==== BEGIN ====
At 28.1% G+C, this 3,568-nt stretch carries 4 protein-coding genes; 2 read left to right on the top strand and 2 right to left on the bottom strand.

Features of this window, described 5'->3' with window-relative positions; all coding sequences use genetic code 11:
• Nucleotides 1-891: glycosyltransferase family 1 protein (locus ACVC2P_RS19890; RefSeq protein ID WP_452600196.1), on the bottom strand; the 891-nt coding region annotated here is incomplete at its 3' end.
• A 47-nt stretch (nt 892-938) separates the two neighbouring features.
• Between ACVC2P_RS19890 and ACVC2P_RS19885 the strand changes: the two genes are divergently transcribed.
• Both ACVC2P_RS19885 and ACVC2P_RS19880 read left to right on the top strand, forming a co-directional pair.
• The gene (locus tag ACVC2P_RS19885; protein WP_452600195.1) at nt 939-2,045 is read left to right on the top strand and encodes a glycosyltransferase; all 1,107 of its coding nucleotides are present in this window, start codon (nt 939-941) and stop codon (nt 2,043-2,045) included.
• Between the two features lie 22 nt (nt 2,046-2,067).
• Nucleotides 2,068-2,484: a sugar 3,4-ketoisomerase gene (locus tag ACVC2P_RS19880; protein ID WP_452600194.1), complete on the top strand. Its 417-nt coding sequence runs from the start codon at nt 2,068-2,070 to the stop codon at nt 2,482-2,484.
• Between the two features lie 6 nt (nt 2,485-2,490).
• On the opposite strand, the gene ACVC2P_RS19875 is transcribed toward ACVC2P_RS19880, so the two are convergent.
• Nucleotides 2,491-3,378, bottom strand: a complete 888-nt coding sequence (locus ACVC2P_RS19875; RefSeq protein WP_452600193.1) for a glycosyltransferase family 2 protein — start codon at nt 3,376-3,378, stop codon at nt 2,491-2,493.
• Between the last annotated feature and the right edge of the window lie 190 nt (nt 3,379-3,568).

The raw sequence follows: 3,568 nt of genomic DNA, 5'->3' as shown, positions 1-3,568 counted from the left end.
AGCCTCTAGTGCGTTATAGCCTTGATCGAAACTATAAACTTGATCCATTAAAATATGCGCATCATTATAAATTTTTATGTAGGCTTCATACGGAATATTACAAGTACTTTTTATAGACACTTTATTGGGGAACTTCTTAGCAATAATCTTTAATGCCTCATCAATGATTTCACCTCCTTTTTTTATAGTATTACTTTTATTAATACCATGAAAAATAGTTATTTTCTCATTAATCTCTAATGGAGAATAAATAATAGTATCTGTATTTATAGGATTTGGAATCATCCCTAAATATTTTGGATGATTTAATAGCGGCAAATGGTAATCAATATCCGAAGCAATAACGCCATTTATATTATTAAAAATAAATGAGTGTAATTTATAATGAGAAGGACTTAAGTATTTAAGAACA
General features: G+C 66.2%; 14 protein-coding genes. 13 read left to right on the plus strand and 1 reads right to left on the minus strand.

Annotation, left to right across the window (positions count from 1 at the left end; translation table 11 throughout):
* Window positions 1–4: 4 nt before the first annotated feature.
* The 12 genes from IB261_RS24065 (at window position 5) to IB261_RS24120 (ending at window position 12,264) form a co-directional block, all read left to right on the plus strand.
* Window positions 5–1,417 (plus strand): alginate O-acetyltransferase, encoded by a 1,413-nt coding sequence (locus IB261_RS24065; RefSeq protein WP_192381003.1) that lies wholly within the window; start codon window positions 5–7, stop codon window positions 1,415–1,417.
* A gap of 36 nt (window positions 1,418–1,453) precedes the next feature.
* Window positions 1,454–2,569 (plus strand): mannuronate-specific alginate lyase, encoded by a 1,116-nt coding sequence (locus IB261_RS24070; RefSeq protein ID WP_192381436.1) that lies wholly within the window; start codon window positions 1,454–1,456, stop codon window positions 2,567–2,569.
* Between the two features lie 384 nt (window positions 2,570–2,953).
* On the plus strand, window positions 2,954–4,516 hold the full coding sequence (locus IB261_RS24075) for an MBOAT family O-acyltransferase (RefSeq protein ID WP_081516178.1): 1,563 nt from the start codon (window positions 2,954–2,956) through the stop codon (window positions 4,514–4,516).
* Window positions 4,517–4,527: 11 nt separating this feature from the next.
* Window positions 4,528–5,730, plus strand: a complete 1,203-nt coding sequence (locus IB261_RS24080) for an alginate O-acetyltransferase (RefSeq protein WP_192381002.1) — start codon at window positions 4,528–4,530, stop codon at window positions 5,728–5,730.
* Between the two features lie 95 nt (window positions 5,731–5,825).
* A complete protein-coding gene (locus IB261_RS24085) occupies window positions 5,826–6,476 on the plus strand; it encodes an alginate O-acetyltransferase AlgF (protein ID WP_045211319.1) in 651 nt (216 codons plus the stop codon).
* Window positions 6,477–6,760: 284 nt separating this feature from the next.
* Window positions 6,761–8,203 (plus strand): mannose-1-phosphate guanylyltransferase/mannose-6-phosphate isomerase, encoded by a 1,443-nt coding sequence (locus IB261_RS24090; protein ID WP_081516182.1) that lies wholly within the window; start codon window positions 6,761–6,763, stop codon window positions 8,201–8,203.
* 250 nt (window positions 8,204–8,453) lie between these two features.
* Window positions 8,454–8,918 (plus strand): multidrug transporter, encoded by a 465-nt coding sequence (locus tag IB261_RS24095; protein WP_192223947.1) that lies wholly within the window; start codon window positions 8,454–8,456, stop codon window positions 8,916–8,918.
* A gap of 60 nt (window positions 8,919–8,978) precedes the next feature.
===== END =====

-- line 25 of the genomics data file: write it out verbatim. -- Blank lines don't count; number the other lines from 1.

* Window positions 4,517–4,527: 11 nt separating this feature from the next.